Getting to and from Athens Airport

Athens Airport
, CC0, via Wikimedia Commons

Athens International Airport is situated southeast of Athens, around 33 km away. The airport can be conveniently reached by using the Athens Ring road (Attiki Odos). The journey from the city center takes 30-45 minutes, depending on the traffic.

For travelers who prefer public transportation, Metro Line 3 connects the airport to Syntagma Square, and the journey takes approximately 40 minutes. The trains operate every 30 minutes, seven days a week, from 6:30 am to 11:30 pm. The one-way ticket costs €9, while the return ticket costs €16. Similarly, express buses are also available, running 24/7, connecting Athens International Airport to Piraeus Port and Intercity Bus Terminal. The one-way bus ticket costs €5.50, and there are four express bus routes to choose from.

The suburban railway or Proastiakos connects Athens Airport to Larissis Station, the central Athens railway station, in about 45 minutes. Trains leave the airport every 15-25 minutes, and passengers can transfer to the Athens Metro network at Doukissis Plakentias station, using the same ticket.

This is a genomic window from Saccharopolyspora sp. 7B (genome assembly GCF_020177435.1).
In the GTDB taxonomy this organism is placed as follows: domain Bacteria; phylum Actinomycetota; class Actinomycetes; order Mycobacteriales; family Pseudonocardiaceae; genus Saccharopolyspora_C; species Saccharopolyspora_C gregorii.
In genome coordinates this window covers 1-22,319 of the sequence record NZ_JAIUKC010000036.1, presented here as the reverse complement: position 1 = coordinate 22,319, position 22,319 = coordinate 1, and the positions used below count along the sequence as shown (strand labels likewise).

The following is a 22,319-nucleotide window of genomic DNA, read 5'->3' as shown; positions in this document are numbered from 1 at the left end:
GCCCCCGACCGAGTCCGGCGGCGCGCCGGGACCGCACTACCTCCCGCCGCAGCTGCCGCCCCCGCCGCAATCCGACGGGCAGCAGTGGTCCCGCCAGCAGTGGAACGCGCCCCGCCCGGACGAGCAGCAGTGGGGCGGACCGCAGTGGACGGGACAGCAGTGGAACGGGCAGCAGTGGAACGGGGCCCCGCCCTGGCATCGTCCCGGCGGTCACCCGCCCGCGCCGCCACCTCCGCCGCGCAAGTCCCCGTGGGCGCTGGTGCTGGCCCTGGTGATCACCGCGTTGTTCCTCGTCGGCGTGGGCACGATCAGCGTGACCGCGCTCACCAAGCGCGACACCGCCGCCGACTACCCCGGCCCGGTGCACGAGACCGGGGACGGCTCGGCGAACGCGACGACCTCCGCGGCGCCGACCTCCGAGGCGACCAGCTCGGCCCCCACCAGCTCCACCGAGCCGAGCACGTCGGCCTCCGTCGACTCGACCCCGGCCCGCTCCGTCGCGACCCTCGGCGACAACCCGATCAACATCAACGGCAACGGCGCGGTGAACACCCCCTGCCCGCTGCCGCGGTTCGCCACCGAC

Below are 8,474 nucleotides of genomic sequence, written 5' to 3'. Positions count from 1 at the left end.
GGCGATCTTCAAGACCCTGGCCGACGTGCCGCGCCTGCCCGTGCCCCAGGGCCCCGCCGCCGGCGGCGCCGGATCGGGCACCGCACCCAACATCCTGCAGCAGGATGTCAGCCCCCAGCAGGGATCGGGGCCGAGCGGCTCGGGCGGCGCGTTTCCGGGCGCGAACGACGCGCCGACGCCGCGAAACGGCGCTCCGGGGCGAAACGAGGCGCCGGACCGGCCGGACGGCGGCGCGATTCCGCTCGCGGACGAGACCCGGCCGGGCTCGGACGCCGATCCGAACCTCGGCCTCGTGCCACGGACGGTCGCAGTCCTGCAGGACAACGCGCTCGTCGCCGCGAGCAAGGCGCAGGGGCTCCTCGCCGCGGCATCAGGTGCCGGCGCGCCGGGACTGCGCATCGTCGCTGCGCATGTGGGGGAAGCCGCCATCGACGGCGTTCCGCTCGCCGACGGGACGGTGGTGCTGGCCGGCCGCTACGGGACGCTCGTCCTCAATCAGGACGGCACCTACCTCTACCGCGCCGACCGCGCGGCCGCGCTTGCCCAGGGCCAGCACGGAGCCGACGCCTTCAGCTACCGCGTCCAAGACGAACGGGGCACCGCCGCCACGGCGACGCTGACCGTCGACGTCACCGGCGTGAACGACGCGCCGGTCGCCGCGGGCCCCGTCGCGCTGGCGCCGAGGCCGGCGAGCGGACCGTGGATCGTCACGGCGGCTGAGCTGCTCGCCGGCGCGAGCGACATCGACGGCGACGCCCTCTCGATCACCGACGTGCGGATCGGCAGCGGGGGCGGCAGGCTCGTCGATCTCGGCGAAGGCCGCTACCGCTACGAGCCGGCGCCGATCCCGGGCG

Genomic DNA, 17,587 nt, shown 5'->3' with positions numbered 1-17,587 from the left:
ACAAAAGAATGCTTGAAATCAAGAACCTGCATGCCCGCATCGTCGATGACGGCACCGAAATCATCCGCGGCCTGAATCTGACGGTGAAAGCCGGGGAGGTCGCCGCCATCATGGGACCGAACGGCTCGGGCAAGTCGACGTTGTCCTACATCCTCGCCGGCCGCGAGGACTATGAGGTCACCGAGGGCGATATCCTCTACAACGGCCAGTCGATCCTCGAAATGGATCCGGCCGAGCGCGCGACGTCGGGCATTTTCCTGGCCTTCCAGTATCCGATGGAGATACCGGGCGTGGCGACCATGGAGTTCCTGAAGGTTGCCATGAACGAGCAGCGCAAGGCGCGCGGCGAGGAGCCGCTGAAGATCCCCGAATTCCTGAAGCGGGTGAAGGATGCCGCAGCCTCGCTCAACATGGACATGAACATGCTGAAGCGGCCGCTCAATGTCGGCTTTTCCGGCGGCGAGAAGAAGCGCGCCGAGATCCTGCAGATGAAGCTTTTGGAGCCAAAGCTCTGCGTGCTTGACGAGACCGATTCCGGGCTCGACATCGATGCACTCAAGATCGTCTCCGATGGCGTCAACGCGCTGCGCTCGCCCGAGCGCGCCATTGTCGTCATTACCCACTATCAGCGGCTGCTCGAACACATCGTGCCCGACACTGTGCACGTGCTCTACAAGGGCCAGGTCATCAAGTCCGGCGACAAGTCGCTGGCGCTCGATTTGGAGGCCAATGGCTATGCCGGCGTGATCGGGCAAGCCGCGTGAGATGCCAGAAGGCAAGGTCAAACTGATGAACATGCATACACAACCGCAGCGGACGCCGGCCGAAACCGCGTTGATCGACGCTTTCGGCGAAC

Private Airport Transfer with Welcome Taxi: You can pre-book a car online before your arrival and find your driver waiting for you at the arrivals with a welcome name sign and a bag with a bottle of water and a map of the city, saving you the hassle of finding a taxi/bus/metro. There is a flat rate of 40 EUR from the airport to the city center, and if you arrive from midnight until 5 am, the price increases sharply to 55 EUR.

The Ultimate Guide to Exploring Athens in 3 Days

Exploring Athens in 3 Days: The First Day

The Acropolis


The Acropolis is undeniably one of the most preeminent and significant ancient Grecian edifices, and it also claims its place among the most notable and paramount historical structures worldwide. Overlooking the remainder of the metropolis, this monument is a tangible manifestation of Athens’ magnificence and grandeur. Its name, the upper city, derives from the fact that people dwelt there since 5000 B.C., utilizing it as a means of natural defense to evade adversaries due to its sheer magnitude.